George The Incurious as Hero of An Intellectually Arthritic Nation

The high cost of incuriosity

Who was it who first remarked on how incurious George W. Bush seemed? The late and sorely lamented Molly Ivins perhaps? Or Christopher Hitchens? Whoever it was deserves a medal. Sometimes good journalism lies not in a body of evidence but in singular perspicacity.

I didn’t realize it when I first encountered this observation, but I now see it as emblematic of a national plague. Isn’t it incuriosity that emboldens fools to accuse leaders of flip-flopping when the ability and willingness to change one’s mind is a benchmark of intelligence? What a curious notion that changing one’s mind is somehow synonymous with a lack of integrity or will. The idea doesn’t stand much scrutiny, but neither do most of our political and economic ideas. The idea suggests a people whose body politic is standing in cement watching it harden.

To be incurious, to settle for a tired handful of received ideas and slogans is surely one of our besetting ills. But I’m not so sure that intellectual sloth is at the root of the problem. The problem is, of course, polarizing in itself, because it discourages the compromises necessary to move a republic forward. This accounts for much of our deadlock. But I think the problem is rooted in the received idea being so flattering to our persistent racism. Hence you get the increasingly inane John McCain blaming illegal immigrants for Arizona’s wildfires.

When I was a boy it wasn’t uncommon in upstate New York to see Reserved signs hanging on little chains on doors of hotels and inns. What came immediately to mind, everyone’s mind, is that the signs meant no African-Americans. But it actually meant anyone who didn’t look like the owner’s cousins.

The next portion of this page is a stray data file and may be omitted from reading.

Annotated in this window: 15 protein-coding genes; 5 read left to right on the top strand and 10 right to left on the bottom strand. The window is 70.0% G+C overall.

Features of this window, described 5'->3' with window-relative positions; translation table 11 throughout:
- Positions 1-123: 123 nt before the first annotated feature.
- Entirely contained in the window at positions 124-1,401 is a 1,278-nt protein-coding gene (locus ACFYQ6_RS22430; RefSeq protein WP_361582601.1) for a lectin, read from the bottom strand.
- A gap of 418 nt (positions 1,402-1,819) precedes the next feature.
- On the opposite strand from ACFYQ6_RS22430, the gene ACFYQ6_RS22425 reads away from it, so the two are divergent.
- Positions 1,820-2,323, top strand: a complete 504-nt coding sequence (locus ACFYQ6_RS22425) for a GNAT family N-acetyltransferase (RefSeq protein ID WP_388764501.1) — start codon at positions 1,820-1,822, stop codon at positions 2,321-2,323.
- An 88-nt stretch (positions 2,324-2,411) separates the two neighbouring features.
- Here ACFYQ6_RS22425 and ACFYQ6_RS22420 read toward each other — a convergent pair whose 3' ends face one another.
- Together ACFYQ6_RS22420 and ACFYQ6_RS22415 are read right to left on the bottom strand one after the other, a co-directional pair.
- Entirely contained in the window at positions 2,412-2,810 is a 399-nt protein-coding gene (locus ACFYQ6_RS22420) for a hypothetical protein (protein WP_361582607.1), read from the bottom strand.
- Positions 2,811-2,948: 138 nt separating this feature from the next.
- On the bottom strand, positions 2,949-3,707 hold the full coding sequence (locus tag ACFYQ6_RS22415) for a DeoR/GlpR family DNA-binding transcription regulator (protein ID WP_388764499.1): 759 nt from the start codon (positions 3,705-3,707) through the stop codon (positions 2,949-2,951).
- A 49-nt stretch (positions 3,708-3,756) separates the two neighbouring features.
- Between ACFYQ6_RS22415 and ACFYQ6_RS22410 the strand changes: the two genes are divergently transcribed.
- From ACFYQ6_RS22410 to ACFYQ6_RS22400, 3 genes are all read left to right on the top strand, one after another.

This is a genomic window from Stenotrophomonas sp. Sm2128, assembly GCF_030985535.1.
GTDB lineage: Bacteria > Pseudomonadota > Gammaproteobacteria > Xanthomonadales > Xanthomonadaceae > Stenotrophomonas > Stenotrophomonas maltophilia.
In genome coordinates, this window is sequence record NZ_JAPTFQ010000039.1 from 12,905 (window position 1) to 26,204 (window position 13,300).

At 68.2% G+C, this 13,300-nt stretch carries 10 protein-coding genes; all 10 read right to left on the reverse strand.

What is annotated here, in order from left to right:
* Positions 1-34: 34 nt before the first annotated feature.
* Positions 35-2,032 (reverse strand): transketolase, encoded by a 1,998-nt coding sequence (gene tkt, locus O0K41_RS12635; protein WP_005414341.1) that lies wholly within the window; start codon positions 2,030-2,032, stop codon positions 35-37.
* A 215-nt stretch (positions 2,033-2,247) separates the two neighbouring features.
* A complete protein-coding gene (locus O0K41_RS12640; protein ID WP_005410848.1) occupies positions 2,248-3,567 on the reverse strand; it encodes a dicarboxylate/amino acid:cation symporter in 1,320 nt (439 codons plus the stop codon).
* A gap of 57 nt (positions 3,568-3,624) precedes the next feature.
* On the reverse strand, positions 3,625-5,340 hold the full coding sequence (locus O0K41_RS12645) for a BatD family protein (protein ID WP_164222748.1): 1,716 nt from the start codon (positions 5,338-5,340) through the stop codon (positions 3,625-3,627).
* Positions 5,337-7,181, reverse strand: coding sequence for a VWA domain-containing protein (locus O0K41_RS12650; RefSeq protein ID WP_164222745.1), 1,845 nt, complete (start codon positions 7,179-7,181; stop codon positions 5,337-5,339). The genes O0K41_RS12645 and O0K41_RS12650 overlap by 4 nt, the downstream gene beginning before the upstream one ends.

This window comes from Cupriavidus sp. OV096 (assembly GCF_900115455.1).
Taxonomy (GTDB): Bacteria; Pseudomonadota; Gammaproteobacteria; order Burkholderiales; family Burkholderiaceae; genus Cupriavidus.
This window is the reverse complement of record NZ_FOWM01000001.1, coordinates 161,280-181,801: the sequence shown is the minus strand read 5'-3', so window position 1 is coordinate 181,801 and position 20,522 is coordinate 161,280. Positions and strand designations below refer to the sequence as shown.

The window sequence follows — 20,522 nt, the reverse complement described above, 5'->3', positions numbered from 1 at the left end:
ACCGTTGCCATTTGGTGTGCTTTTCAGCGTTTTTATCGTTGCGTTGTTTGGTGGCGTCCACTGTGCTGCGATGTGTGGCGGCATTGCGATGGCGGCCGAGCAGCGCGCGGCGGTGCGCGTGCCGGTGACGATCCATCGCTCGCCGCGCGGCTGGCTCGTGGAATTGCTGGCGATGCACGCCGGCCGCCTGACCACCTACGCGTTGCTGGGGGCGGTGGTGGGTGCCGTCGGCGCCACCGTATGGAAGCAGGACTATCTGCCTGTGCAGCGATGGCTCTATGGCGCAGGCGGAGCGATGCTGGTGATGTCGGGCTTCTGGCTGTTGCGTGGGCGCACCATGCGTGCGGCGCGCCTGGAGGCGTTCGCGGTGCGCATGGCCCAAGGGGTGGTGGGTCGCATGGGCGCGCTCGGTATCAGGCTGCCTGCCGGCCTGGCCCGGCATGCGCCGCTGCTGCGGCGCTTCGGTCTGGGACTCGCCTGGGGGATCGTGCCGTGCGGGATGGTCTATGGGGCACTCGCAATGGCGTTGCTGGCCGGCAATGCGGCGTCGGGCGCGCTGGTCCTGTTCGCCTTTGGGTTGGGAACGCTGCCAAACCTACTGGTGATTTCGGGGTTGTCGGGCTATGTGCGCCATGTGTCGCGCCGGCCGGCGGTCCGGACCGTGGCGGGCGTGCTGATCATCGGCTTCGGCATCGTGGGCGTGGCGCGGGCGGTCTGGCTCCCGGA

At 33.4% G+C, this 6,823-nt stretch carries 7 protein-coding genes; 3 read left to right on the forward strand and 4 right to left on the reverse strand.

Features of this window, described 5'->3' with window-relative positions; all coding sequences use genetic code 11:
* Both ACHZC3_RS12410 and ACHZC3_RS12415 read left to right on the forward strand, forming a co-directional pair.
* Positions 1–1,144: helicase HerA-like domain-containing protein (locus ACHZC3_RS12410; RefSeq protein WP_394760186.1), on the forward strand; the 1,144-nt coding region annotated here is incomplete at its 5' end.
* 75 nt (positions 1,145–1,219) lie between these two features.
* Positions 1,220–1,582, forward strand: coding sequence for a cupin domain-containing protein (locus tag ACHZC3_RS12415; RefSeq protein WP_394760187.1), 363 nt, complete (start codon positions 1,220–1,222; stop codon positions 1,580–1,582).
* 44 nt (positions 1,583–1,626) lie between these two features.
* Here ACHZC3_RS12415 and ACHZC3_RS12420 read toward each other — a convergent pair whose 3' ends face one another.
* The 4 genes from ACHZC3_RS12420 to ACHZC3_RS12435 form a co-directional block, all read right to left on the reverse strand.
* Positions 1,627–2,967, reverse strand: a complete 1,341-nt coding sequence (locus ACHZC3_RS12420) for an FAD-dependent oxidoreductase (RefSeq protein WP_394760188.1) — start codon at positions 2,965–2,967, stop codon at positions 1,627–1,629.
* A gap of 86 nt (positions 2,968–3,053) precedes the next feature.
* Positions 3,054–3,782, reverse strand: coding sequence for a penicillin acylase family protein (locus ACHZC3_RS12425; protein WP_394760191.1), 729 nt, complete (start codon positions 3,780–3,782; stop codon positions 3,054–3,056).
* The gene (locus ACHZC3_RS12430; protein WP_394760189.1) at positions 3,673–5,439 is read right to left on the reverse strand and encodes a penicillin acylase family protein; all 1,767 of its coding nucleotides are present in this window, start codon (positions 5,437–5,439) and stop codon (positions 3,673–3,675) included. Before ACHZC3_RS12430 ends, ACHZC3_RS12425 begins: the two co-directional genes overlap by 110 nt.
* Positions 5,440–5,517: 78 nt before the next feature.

Now it takes a lot of slogans, incuriosity and received ideas to sustain this kind of prejudice. It requires a big box store full of unexamined, unchallenged stereotypes, especially now that we see African-Americans as film heroes. So we have had to broaden our interpretation of Reserved to mean newcomers, Hispanics, Arabs, Somalis, and others. The horizons of our bigotry have been broadened. And Hollywood has helped with movies like True Lies that portray Arabs as repulsive creatures instead of the very people who gave us most of our higher mathematics and transmitted to us ancient Greek literature.

The real news, perhaps even more significant than the press’s suppression of the question who profits from our endless wars, is how is it that in the 21st Century, with all our newfangled means to communicate, we are such an incurious society? Inundated by books and periodicals, dinned by chatter, how is that we gather around our tribal campfires parroting bullshit as if our lives depended on it? Is it because this new world, with its exhilarating means to communicate, frightens us? How can a patriarchy scared of women refrain from scapegoating newcomers?